The Oncotype DX Breast DCIS Score is a diagnostic test performed after the surgery that removes your DCIS tumor. The test is performed on the sample of tumor tissue already removed from your breast.
Are you eligible for the test?
You may be a candidate for the Breast DCIS Score if you meet both of these criteria:
- You have been recently diagnosed with DCIS and are making treatment decisions with your doctor.
- You have had a lumpectomy or biopsy.
NOTE: If you have early-stage, ER-positive invasive breast cancer, you may be eligible for the Oncotype DX Breast Recurrence Score test.
Talking to your doctor about the test
Like other laboratory tests, the Breast DCIS Score test must be ordered by a licensed healthcare provider (like your doctor). However, the decision whether you should have the Breast DCIS Score test is one that you and your doctor should make together.
You may want to ask your doctor the following questions:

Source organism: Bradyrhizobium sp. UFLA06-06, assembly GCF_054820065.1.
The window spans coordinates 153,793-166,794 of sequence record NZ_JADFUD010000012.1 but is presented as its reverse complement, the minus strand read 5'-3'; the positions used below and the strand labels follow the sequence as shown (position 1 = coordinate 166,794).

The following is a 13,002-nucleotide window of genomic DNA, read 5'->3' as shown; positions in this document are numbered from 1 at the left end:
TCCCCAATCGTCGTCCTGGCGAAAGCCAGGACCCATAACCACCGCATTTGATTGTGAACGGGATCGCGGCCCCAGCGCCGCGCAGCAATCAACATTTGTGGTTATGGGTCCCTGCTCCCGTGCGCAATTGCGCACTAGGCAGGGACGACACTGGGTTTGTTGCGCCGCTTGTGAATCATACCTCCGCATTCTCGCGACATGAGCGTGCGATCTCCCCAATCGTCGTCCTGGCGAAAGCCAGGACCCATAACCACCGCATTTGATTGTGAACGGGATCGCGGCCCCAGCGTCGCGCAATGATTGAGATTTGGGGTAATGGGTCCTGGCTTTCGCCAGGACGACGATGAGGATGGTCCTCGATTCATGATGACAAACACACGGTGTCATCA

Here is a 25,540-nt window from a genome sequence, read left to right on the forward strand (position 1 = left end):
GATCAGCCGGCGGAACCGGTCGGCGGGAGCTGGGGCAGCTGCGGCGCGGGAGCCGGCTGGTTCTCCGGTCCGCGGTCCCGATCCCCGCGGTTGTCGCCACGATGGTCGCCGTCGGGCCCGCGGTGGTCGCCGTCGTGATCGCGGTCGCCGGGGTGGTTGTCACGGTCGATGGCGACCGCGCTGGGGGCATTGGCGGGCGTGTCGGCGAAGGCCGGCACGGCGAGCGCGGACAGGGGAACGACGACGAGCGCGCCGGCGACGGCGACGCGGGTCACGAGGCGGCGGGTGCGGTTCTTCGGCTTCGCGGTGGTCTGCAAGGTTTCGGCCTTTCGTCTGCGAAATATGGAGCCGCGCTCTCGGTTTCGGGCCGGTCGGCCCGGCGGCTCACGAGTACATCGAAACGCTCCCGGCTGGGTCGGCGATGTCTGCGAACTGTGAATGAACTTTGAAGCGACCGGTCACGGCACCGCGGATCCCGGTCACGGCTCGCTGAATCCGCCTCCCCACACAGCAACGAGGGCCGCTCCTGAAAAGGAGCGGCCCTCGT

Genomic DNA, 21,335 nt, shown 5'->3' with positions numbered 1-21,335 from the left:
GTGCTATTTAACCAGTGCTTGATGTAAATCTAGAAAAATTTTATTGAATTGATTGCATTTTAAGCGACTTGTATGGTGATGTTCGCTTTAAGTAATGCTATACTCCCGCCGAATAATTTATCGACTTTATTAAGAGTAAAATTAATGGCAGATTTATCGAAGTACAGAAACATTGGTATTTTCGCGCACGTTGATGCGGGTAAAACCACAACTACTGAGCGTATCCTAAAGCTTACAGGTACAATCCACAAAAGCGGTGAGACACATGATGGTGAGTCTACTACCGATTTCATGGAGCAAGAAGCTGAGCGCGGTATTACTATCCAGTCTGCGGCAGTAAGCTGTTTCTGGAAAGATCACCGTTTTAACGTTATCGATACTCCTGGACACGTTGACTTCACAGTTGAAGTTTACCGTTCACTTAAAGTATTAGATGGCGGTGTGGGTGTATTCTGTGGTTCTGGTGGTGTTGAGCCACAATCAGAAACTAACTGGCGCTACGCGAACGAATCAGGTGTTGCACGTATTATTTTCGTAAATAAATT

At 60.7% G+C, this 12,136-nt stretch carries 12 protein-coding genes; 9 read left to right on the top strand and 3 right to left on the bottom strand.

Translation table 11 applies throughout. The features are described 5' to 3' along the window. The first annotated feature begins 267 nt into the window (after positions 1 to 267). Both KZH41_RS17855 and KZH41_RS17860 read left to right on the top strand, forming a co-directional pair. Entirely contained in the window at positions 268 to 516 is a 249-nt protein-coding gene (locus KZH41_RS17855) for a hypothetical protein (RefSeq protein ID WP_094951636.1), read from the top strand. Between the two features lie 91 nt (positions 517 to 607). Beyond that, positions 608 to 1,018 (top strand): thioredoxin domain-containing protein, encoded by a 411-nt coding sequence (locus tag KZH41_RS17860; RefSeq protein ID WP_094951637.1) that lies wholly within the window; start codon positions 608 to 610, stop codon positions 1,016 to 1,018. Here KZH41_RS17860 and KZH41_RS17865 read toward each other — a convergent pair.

- I understand that my breast cancer is non-invasive DCIS (anatomic stage 0). What are the chances of my cancer coming back after surgery as DCIS or invasive breast cancer?
- What are my treatment options? What do you suggest for me and why?
- What are the benefits of each treatment option? What are the drawbacks/side effects of each one?
- How long do side effects of each treatment option last? Do they go away once treatment is complete?
- Is it OK to wait a few weeks to consider my treatment plan options before I have to make a decision about treatment?
- Am I a candidate for the Breast DCIS Score test?
- If I am a candidate for the Breast DCIS Score, how could we use the test results to develop my treatment plan?
- How can I get a copy of my pathology report and my Breast DCIS Score results (if I’m eligible for the test)?
To print the questions easily, download the Doctor Discussion Guide for DCIS Breast Cancer (PDF).
Insurance coverage and financial assistance
The Breast DCIS Score test is covered by Medicare, and private insurance coverage varies. Once you and your doctor agree that the test is right for you, you will likely want to find out if the test is covered by your insurance. You can contact your insurance company directly or through Genomic Health’s Genomic Access Program (GAP), which provides help to eligible patients with insurance processes and financial assistance.